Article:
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Too much information, not enough truth

The other day, a co-worker mentioned that she’s stopped watching the morning news.  “It’s too much,” she said.  “Every day, it’s something new.  I just can’t take any more.”

She’s not the only one to utter these sentiments in my presence.  Many civilians and even those in the media are tiring of it all.  Day after day.  Like soldiers of war on the frontlines overwhelmed with battle fatigue, we too are experiencing an affliction that is permeating society slowly and inexorably with its ability to paralyze all hope and thought:  Trump fatigue.

Every day, a new story, a new White House scandal emerges, crossing the airwaves.  If unnamed sources aren’t leaking “Fake News,” Trump himself is tweeting unsubstantiated rhetoric.

We hear about secret meetings with Russians, wire-tapping political candidates, and heated debates during the Press Secretary’s daily briefings.  Trump’s handshakes (or in some cases, his refusal to do so) continue to turn into internet headlines and GIFs.  Media outlets spend as much time justifying their own actions as they do covering the actual stories.  Meanwhile, the real politicians are debating the validity and effectiveness of the travel ban, the healthcare plan, and that Mexican wall.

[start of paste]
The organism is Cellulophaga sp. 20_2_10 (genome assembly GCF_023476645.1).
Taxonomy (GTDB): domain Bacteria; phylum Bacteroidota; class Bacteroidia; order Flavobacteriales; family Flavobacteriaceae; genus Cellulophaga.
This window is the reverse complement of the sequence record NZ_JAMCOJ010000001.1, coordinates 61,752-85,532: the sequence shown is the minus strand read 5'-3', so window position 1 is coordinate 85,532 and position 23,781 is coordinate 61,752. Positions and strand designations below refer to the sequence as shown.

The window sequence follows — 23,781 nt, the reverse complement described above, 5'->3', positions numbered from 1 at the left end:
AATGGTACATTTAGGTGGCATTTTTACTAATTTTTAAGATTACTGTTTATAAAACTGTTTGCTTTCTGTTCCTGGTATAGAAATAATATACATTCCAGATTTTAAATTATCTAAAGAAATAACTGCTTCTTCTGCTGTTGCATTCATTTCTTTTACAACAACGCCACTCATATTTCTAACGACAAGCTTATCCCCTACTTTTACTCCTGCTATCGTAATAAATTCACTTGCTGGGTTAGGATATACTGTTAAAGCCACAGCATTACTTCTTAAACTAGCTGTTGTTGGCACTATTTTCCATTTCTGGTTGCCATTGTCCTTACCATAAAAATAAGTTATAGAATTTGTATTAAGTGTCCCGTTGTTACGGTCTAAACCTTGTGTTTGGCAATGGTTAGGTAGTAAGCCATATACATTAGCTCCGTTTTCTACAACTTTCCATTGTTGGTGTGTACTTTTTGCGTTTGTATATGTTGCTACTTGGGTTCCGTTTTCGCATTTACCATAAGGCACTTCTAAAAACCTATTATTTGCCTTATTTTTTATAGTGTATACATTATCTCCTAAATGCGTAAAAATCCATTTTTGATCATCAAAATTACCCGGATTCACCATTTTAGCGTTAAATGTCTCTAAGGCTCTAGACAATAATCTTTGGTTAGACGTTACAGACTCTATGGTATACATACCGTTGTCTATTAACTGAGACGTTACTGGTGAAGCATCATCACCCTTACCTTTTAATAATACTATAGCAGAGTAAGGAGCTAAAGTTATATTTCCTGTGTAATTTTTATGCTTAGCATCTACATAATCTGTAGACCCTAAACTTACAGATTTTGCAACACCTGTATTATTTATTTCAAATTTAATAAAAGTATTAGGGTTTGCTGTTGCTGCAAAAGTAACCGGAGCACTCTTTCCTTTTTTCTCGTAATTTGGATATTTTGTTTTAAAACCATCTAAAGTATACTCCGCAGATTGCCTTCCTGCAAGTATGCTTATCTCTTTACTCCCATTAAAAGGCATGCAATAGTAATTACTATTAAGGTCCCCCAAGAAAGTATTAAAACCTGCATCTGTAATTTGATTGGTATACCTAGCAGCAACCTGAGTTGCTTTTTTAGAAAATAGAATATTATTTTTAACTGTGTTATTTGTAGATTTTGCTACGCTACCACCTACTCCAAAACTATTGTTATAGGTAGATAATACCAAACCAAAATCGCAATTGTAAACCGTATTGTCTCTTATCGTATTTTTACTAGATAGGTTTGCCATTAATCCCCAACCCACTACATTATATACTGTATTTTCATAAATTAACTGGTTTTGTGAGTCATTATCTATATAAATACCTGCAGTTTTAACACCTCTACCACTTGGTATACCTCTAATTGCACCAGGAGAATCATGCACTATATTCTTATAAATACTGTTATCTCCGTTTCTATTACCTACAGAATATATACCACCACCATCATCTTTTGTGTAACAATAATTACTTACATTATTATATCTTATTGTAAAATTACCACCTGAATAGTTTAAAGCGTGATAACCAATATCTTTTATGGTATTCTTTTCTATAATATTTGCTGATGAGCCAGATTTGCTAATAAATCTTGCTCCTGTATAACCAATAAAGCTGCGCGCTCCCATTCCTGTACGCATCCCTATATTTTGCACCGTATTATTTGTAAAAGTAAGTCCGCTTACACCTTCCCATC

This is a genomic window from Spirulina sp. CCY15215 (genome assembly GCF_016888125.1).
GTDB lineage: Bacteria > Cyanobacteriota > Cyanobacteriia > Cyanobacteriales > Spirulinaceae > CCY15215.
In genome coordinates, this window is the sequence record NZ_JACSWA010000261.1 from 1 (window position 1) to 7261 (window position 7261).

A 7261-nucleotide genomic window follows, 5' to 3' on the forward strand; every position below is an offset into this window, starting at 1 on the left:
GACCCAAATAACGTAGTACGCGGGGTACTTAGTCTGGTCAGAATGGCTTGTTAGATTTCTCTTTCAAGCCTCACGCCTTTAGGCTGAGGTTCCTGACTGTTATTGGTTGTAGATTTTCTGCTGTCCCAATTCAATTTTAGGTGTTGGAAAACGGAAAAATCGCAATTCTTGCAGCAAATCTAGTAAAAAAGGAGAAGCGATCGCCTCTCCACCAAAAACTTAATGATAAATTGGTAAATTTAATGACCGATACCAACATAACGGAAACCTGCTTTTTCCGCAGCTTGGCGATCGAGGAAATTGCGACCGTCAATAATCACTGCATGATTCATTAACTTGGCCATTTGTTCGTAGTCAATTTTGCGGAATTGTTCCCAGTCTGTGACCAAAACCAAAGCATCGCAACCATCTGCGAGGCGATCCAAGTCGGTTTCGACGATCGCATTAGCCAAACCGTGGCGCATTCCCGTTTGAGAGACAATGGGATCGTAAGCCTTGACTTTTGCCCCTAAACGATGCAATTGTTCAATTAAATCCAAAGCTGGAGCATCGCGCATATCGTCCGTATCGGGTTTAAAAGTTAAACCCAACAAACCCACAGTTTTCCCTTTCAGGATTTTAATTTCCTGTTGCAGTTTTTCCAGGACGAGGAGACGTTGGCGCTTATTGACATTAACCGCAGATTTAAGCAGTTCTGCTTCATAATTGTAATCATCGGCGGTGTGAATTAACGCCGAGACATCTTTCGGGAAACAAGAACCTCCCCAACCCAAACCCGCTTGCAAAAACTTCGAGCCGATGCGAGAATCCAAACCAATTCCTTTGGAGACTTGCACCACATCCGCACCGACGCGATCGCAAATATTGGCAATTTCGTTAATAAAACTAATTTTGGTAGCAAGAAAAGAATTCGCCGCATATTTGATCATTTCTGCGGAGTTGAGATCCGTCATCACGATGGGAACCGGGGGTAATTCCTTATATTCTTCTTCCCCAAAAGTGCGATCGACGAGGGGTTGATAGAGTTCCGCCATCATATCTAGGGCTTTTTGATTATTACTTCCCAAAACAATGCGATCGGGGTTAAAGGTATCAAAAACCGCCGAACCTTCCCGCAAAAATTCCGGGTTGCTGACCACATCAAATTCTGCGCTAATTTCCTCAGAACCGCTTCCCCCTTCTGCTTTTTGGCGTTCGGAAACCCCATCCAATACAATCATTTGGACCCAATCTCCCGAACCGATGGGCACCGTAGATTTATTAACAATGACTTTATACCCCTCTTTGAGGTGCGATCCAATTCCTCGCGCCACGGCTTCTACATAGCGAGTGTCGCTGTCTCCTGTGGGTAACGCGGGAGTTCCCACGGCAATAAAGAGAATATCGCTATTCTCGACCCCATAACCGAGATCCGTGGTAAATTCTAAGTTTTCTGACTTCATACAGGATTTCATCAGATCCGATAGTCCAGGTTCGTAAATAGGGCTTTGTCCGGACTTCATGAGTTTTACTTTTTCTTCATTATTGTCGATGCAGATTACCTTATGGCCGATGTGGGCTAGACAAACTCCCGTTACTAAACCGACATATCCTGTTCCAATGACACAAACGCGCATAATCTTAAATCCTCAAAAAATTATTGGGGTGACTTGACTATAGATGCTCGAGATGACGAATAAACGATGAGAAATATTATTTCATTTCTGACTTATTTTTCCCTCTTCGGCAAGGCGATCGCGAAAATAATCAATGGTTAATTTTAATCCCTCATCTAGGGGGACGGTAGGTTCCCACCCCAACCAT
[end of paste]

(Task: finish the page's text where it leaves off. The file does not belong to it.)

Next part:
In essence, we are left to sift through the greatest abundance of information in history.  It’s exhausting.  And seemingly quite deliberate.
Trump’s people have been using legitimate media and manipulating social media for months – first, to confuse voters and then, to misdirect us from their more serious political actions.  Ask any lawyer who ever requested documentation from the opposing counsel.  The best way to undermine the search for truth is to inundate the other side with an excess of useless information until they give up or miss something important.

And we love our information, whatever the source.  In the past, there were standards of truth in North American media.  No one risked a comment without extensive corroboration from reliable and identifiable sources.  However, the influx of online and social media has meant anyone with an opinion can state it as fact without much retribution.  Trump has made a political career of such commentary.

This has become frighteningly similar to the Nazi propaganda I read while touring Yad Vashem, the Holocaust museum in Jerusalem.  Their use of media coverage and the lies that permeated every corner of German life was both extensive and fascinating – because it hid Hitler’s atrocities from average citizens.

That’s the danger of too much information.  And decades later, America is experiencing a similar deluge about politics, crime, healthcare, and on occasion, even Sweden.  Why?  Because Americans love their inalienable “right to know.”  But that’s feeding the problem.

As Trump fatigue sweeps the nation, people like my co-worker will continue to shut down.  Forget exhaustive searches for the truth.  Exhaust-ed searches will stop at the first headline.

And if something doesn’t change soon, this current excess of rhetoric will become the norm.  But we’ll be too tired to notice.